Testing Truths

September 11, 2019
Patterson Thuente IP

Experimental use preempts public use, on-sale bars to patentability

Common sense might seem to dictate that a new invention would require testing before an inventor moves ahead with it. But could such testing trigger the public use or on-sale bar to patentability? Not necessarily. As the U.S. Court of Appeals for the Federal Circuit explained in a recent case, the experimental use exception may negate both bars.

Jury backs inventor

The case involves two patents for methods and systems for correcting spinal column anomalies, such as those caused by scoliosis, by applying force to multiple vertebrae simultaneously. A surgeon was the sole inventor on both patents.xray image

The surgeon used the invention in three surgeries treating the three most common types of scoliosis-caused spinal deviation conditions more than a year before he filed the patent application. After the three-month acute phase of recovery, the patients returned for follow-up appointments during which the doctor viewed X-rays to determine whether the surgery had corrected the curvatures. Two of these follow-ups also occurred more than one year before the filing of the application on December 30, 2004.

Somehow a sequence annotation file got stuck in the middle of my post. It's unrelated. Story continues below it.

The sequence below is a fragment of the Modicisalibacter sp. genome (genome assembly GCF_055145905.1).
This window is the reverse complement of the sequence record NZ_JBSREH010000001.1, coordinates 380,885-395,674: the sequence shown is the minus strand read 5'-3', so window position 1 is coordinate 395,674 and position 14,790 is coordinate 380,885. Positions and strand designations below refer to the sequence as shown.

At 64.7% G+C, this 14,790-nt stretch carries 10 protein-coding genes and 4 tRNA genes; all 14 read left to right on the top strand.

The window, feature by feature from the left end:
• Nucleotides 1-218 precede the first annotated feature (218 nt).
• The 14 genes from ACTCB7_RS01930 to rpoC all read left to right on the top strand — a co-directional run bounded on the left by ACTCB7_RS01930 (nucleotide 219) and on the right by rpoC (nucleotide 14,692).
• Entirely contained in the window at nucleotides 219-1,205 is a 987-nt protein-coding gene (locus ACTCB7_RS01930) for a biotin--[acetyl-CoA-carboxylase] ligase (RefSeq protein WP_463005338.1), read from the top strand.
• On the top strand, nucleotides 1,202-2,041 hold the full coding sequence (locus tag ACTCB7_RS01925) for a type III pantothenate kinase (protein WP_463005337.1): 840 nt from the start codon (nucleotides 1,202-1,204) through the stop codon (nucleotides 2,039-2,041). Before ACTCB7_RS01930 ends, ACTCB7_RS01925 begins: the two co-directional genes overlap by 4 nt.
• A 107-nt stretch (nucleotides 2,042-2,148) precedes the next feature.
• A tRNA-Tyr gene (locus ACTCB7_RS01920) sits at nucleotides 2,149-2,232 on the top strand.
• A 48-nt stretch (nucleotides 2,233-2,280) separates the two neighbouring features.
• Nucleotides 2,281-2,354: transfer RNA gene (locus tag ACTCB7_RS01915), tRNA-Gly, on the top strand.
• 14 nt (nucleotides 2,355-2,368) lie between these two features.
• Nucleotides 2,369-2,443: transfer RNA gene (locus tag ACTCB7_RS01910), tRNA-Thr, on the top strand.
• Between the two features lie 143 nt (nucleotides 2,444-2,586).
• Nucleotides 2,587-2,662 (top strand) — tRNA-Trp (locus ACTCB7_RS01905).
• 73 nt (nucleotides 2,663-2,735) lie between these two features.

The surgeon subsequently sued Medtronic for infringement of his patents. The jury found in his favor and awarded almost $18 million in damages. Medtronic appealed, arguing, among other things, that the patents were invalid because of the public use and on-sale bars in Section 102(a) of the Patent Act.

The public use bar is triggered when an invention is ready for patenting and in public use before the critical date. The on-sale bar applies if an invention is ready for patenting and the subject of a commercial offer for sale before the critical date.

The critical date under the applicable law for this case was one year before the date of application filing. Under current law, the critical date is the application date, but a one-year grace period is allowed for a public use or commercial offer for sale by the inventor.